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acre Adam Smith advantage aggregate agricultural American amount annual average Bank of England banks bills bills of exchange Britain bullion bushels capital cause cent Circulating Capital circulation circumstances civilized coin commercial commodities consequence consumed consumption cost cultivation currency debt demand depreciation diminished distribution dollars effect employment England English equal estates evil exchange exports extent fact flour foreign former gold grain greater hand increase individual industry inhabitants institutions Ireland issue J. S. Mill labor land less limited loans Malthusians manufactures Massachusetts means ment merchant millions natural nearly necessary obtain operations payment persons Political Economy population portion pound sterling precious metals principle produce proportion purchase quantity raise rate of profit rent rise savings says seigniorage sell silver society soil specie supply theory tion trade value of money wages wealth whole
Page 476 - The statesman, who should attempt to direct private people in what manner they ought to employ their capitals, would not only load himself with a most unnecessary attention, but assume an authority which could safely be trusted, not only to no single person, but to no council or senate whatever, and which would nowhere be so dangerous as in the hands of a man who had folly and presumption enough to fancy himself...
Page 126 - The laws and conditions of the production of wealth, partake of the character of physical truths. There is nothing optional, or arbitrary in them. Whatever mankind produce, must be produced in the modes, and under the conditions, imposed by the constitution of external things, and by the inherent properties of their own bodily and mental structure.
Page 60 - One of those boys, who loved to play with his companions, observed that, by tying a string from the handle of the valve which opened this communication, to another part of the machine, the valve would open and shut without his assistance, and leave him at liberty to divert himself with his playfellows.
Page 476 - It is the maxim of every prudent master of a family, never to attempt to make at home what it will cost him more to make than to buy.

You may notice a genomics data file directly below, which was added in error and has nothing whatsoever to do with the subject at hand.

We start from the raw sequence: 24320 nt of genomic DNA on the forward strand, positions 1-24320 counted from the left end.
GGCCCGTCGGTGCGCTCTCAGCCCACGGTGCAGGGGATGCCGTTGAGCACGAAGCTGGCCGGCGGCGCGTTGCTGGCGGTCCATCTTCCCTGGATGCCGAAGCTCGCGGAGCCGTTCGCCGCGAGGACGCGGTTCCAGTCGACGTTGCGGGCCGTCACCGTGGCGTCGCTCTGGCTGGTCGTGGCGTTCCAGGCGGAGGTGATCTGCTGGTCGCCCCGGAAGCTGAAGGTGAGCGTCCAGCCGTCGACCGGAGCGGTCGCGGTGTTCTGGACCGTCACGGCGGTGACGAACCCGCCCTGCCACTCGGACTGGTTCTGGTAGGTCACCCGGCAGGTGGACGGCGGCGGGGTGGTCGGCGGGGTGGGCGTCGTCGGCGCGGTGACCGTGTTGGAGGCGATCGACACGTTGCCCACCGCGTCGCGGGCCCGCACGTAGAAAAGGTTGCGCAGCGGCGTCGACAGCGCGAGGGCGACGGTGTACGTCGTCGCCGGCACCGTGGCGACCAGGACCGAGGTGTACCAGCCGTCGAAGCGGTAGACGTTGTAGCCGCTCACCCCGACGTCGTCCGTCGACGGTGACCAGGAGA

Page 476 - What is prudence in the conduct of every private family, can scarce be folly in that of a great kingdom. If a foreign country can supply us with a commodity cheaper than we ourselves can make it, better buy it of them with some part of the produce of our oWn industry, employed in a way in which we have some advantage.
Page 91 - Thirdly, and lastly, commerce and manufactures gradually introduced order and good government, and with them the liberty and security of individuals, among the inhabitants of the country, who had before lived almost in a continual state of war with their neighbours, and of servile dependency upon their superiors.
Page 499 - They came to a new country. There were as yet no lands yielding rent, and no tenants rendering service. The whole soil was unreclaimed from barbarism. They were themselves, either from their original condition, or from the necessity of their common interest, nearly on a general level in respect to property.
Page 229 - The property which every man has in his own labor, as it is the original foundation of all other property, so it is the most sacred and inviolable.
Page 499 - In my judgment, therefore, a republican form of government rests not more on political constitutions than on those laws which regulate the descent and transmission of property. Governments like ours could not have been maintained, where property was holden according to the principles of the feudal system; nor, on the other hand, could the feudal constitution possibly exist with us. Our New England ancestors brought hither no great capitals from Europe ; and if they had, there was nothing productive...